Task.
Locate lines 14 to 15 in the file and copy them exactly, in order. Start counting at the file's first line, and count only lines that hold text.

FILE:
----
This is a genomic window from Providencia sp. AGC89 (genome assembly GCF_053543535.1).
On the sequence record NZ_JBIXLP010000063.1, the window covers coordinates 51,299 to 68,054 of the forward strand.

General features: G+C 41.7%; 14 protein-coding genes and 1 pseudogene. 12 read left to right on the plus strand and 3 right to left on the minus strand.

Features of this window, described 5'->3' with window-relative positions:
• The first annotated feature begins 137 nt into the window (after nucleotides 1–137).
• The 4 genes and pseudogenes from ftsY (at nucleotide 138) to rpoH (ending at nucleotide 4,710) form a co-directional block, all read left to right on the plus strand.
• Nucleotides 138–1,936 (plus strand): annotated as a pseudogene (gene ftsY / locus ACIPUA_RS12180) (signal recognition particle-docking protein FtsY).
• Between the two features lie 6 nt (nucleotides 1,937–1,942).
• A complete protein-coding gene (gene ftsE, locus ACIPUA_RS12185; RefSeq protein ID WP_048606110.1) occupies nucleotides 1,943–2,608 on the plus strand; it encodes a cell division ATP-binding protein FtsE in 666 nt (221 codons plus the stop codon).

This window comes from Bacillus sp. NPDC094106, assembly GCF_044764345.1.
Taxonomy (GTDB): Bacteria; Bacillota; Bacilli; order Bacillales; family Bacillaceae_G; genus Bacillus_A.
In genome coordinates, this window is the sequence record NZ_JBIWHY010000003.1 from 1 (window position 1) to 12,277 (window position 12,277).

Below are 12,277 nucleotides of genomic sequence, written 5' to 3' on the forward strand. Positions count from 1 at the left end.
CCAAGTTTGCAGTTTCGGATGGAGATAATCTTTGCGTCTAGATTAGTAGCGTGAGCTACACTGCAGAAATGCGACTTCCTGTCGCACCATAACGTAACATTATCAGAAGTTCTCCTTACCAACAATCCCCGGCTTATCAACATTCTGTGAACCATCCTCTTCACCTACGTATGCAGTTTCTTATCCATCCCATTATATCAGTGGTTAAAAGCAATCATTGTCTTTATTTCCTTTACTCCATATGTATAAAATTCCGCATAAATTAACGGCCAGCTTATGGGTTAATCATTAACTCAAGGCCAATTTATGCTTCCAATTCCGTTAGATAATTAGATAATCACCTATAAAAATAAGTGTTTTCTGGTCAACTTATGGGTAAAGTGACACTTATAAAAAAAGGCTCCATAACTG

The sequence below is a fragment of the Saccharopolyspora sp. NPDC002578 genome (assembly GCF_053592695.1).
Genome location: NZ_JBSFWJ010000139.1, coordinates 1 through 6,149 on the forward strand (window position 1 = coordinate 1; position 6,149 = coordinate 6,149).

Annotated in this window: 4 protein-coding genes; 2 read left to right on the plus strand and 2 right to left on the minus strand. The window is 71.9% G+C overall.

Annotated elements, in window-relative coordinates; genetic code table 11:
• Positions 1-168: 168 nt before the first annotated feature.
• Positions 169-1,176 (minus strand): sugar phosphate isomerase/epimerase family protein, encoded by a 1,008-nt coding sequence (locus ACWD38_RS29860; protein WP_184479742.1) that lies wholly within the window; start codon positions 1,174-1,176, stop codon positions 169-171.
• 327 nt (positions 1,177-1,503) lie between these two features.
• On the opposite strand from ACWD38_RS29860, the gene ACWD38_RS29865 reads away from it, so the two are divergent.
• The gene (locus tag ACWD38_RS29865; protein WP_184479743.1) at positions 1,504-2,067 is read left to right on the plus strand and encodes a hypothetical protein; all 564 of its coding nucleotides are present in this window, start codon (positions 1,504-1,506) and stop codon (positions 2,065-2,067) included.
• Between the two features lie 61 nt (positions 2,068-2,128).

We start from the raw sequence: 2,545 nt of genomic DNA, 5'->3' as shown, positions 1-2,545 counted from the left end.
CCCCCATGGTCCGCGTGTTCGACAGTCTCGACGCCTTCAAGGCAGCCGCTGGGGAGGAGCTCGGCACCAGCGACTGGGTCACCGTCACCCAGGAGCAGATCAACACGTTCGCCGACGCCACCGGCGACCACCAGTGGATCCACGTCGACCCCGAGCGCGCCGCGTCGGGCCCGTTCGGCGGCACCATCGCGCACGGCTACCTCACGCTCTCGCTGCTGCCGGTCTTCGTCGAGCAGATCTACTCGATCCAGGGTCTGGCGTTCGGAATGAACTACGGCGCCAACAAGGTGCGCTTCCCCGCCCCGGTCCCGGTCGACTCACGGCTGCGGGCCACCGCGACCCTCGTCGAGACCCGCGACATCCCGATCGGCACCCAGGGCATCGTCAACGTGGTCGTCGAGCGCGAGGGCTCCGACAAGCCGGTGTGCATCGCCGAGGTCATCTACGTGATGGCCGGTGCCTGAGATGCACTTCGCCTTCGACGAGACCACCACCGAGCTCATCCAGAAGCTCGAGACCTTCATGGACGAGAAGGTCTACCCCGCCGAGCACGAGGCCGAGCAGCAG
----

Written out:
CCAAGTTTGCAGTTTCGGATGGAGATAATCTTTGCGTCTAGATTAGTAGCGTGAGCTACACTGCAGAAATGCGACTTCCTGTCGCACCATAACGTAACATTATCAGAAGTTCTCCTTACCAACAATCCCCGGCTTATCAACATTCTGTGAACCATCCTCTTCACCTACGTATGCAGTTTCTTATCCATCCCATTATATCAGTGGTTAAAAGCAATCATTGTCTTTATTTCCTTTACTCCATATGTATAAAATTCCGCATAAATTAACGGCCAGCTTATGGGTTAATCATTAACTCAAGGCCAATTTATGCTTCCAATTCCGTTAGATAATTAGATAATCACCTATAAAAATAAGTGTTTTCTGGTCAACTTATGGGTAAAGTGACACTTATAAAAAAAGGCTCCATAACTG

The sequence below is a fragment of the Saccharopolyspora sp. NPDC002578 genome (assembly GCF_053592695.1).